As graphic antiabortion ads go, the sign was fairly tame. The problem was the location.
Although the Canadian Center for Bio-Ethical Reform (CCBR) believes gruesome images of aborted fetuses can jar people into becoming abortion opponents, the organization's ad campaign in Grande Prairie, Alberta, had no blood or gore.
But the CCBR wanted to post the ads on buses in the Canadian city. That meant anyone glancing at a passing bus would see pictures of fetuses along with a phrase: “ABORTION KILLS CHILDREN.”
City officials rejected the ad, launching a two-year court battle that pitted the CCBR's right to freedom of expression against the city's authority to decide what's inappropriate to paste on the side of a municipal bus.
Last month, an appeals court judge ruled in the city's favor — a decision that could guide other Canadian cities engaged in similar fights over controversial abortion ads.
“Expression of this kind may lead to emotional responses from the various people who make use of public transit and other users of the road, creating a hostile and uncomfortable environment,” Court of the Queen's Bench Justice C.S. Anderson said in her ruling.
In examining whether the city should be forced to show the ad, Anderson said she had examined the CCBR's purpose and goals — and the effect the ad could have on women who have had abortions, as well as on children.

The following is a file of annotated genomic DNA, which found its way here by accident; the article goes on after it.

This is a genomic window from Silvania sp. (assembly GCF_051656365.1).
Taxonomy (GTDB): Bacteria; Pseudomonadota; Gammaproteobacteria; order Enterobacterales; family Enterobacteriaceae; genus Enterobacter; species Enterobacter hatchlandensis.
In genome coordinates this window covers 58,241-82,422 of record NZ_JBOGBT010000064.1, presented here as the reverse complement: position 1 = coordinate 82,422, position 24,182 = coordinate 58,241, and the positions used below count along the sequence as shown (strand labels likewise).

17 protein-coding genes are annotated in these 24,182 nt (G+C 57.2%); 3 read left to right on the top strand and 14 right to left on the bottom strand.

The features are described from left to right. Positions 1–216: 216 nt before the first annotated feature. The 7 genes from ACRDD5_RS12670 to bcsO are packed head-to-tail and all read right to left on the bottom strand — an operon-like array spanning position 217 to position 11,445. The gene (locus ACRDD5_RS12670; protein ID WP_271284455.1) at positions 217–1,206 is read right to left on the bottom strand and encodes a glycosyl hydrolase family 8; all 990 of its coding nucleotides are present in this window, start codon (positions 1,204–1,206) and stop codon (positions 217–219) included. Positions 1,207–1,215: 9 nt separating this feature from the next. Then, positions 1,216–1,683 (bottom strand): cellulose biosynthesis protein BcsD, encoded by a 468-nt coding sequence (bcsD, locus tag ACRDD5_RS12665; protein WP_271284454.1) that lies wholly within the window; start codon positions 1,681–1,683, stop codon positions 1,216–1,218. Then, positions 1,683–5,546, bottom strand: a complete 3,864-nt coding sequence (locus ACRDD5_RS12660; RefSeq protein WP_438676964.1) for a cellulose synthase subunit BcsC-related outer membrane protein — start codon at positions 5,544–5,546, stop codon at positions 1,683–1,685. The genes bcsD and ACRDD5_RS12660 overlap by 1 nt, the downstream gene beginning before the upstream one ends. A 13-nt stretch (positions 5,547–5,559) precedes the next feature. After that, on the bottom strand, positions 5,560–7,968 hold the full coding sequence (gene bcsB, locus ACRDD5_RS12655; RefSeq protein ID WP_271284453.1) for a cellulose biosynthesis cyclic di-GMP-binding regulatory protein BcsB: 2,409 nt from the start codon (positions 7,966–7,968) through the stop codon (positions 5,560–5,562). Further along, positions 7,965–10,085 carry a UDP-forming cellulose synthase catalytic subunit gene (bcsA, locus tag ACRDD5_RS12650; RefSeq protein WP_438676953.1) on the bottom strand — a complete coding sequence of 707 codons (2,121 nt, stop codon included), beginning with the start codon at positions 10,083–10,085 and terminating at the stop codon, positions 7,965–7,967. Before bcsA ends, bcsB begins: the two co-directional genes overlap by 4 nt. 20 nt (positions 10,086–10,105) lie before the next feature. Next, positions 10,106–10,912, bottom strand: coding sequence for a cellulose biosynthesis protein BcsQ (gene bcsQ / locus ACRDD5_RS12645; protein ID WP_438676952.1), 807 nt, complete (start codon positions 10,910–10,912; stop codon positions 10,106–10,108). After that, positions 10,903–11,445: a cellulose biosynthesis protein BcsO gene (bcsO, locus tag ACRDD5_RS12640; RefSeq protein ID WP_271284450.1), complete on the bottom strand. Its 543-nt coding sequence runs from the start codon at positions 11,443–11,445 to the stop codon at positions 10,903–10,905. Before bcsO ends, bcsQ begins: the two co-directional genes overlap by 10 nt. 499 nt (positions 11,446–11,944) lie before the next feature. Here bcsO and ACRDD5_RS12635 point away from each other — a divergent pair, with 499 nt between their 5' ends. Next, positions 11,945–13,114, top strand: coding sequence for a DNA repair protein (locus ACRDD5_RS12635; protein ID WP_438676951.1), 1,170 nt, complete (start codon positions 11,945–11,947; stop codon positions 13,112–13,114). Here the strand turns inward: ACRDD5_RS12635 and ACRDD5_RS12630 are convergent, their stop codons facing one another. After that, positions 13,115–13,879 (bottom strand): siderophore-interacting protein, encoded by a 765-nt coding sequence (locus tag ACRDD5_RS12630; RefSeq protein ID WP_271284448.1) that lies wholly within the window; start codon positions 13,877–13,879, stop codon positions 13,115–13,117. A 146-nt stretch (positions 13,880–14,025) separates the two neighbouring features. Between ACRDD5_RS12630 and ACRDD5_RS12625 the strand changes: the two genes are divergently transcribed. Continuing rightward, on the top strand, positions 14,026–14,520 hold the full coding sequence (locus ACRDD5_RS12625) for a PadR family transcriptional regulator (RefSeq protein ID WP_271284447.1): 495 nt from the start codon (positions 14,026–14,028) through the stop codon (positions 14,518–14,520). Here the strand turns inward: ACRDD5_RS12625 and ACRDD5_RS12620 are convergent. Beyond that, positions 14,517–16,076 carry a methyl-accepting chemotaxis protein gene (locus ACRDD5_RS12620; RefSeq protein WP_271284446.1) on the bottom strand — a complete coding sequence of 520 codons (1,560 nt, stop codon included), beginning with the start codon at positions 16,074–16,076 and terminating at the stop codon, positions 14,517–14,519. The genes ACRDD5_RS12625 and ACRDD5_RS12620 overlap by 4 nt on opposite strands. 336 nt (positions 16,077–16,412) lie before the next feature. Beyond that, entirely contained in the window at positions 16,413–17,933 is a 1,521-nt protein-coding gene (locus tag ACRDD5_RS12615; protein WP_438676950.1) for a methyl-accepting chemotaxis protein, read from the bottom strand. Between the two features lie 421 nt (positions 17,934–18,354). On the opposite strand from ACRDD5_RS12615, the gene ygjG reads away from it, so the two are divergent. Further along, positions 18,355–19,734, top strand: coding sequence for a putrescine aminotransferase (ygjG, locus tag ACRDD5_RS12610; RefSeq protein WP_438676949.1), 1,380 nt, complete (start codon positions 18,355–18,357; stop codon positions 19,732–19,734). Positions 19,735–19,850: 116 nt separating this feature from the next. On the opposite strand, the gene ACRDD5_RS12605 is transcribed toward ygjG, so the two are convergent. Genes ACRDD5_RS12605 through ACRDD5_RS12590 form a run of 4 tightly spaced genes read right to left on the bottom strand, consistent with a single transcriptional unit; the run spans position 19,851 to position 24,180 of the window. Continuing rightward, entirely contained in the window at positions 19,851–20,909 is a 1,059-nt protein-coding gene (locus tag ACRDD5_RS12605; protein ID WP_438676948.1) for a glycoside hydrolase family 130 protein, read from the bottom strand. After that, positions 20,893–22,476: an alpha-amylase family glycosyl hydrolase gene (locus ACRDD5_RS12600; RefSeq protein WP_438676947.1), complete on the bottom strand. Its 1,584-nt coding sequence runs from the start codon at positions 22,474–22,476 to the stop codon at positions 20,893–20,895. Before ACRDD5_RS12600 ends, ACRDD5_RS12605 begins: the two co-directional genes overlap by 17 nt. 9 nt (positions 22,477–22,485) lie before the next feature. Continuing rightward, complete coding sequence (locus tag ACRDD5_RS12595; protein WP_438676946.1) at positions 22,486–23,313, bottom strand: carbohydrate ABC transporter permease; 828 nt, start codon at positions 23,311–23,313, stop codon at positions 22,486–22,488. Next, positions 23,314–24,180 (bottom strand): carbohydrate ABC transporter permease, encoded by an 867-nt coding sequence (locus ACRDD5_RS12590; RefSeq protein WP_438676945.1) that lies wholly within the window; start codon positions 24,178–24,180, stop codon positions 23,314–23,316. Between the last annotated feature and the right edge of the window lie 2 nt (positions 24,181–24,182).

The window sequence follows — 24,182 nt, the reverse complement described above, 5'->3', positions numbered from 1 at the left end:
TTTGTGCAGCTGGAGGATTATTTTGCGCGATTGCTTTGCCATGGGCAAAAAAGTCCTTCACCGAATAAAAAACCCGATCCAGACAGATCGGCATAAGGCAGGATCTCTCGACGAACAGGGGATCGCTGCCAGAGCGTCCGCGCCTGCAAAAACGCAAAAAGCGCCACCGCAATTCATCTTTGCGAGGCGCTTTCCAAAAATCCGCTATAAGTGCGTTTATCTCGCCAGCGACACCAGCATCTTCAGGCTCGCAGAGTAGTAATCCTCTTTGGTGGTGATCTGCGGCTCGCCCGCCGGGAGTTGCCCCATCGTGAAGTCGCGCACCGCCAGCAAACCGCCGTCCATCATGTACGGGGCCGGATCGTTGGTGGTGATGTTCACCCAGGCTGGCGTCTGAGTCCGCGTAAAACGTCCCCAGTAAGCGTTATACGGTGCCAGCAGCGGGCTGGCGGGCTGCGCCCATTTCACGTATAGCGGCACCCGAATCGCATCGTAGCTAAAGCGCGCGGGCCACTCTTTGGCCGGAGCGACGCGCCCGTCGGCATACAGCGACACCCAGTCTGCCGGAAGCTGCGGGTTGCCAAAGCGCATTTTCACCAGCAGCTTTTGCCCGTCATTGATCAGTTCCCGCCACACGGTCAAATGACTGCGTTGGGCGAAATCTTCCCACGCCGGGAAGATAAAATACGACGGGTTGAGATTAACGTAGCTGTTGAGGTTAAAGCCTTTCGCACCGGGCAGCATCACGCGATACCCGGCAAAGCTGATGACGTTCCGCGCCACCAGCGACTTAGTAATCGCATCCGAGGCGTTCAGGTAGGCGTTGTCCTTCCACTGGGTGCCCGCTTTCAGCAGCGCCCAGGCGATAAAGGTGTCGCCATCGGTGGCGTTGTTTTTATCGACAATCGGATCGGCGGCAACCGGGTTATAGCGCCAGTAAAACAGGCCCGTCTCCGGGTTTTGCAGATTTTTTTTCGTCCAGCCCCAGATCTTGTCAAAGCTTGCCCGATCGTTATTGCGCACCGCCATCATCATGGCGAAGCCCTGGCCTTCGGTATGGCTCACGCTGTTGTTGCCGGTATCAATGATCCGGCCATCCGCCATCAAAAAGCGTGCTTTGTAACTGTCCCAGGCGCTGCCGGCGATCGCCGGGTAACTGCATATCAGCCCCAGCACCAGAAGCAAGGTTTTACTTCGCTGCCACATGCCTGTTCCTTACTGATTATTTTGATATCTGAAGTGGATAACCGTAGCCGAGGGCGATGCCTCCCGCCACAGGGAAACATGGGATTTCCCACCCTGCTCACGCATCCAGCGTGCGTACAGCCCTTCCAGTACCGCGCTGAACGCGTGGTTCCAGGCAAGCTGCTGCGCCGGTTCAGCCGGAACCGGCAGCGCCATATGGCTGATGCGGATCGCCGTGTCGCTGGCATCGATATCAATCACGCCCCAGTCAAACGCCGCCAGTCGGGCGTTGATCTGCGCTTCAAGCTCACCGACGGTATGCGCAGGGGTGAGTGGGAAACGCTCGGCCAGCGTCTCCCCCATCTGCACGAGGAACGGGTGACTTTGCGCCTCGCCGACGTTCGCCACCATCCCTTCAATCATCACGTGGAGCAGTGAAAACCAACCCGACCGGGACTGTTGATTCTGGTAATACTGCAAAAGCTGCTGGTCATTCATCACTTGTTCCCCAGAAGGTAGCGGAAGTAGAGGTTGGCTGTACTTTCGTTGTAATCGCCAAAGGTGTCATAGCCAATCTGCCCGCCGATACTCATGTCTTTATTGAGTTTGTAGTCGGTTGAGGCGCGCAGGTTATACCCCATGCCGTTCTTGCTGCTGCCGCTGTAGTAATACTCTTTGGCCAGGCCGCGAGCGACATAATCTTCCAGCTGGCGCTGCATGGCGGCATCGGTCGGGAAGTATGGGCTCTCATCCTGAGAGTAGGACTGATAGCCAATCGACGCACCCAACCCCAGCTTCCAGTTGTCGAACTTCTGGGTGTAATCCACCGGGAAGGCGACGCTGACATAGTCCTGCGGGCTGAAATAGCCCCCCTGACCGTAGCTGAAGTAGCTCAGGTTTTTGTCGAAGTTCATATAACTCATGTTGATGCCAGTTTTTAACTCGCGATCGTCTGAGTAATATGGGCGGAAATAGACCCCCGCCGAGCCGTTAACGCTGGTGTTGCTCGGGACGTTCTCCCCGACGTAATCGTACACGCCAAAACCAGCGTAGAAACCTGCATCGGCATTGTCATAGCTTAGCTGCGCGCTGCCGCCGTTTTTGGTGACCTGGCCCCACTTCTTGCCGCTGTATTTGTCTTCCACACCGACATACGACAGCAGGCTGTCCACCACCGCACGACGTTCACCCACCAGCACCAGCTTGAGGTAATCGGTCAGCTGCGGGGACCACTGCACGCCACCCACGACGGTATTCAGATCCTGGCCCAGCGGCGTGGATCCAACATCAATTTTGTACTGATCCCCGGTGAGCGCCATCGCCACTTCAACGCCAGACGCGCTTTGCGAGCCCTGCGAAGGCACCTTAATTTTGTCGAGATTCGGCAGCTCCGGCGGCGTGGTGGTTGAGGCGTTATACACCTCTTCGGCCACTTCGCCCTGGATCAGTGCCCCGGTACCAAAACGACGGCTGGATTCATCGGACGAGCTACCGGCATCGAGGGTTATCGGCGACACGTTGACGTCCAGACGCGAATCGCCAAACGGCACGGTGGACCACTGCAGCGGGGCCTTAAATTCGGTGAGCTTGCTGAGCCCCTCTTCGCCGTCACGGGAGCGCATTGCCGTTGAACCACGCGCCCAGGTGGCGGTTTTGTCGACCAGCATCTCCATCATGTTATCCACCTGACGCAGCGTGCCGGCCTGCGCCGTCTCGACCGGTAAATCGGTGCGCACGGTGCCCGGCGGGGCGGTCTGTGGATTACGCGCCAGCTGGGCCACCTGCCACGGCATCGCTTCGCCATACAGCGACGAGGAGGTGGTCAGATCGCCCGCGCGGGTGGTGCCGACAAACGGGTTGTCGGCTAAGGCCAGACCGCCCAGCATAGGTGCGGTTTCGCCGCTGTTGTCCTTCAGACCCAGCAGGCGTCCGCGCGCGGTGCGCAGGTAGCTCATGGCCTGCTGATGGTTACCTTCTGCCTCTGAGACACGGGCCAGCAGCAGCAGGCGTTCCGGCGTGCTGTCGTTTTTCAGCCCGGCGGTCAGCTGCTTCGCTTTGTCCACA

The CCBR's website, Anderson wrote, “contains commentary such as 'Now is the time to put an end to the slaughter. Now is the time to look evil in the face and say, enough.' These are strong statements that vilify women who have chosen, for their own reasons, to have an abortion; that are not merely informative and educational.”
The CCBR did not respond to a request for comment. But the group's lawyer, Carol Crosson, told the National Post that the group is considering an appeal.
“It’s an entire about-face from prior jurisprudence on protection for free speech,” Crosson said of the decision. “Protection for free speech has been very wide. So this is quite a departure from that firm protection.
“If your speech isn’t protected, mine isn’t protected either. The knife slices both ways.”
Grande Prairie city officials could not be reached for comment.
Joyce Arthur, executive director of the Abortion Rights Coalition of Canada, told The Washington Post that the CCBR has tried to buy bus ads in several other Canadian cities and sued when the signs were denied.
“They're bringing these American-style tactics to Canada,” Arthur said. “I think Canadians have this stereotype of being polite. We don't like having this propaganda shoved down our throats.”
“They're very litigious,” she added of the CCBR. “They will turn around and sue anyone who doesn't go along with them.”
The Canadian judge found the ad is “likely to cause psychological harm” to women who've had an abortion or are considering an abortion.” The ad would make public transit hostile, which is antithetical to the city's goals.
But the group believes showing the images prevents people from turning a blind eye to the realities of abortion.
On its website, the CCBR says it “believes that imagery is a powerful tool” for its education efforts.
“We must use images of the atrocity of abortion to tear away the flimsy facade of 'choice' and reveal what is being chosen: the decapitation, dismemberment, and disembowelment of an innocent pre-born child.”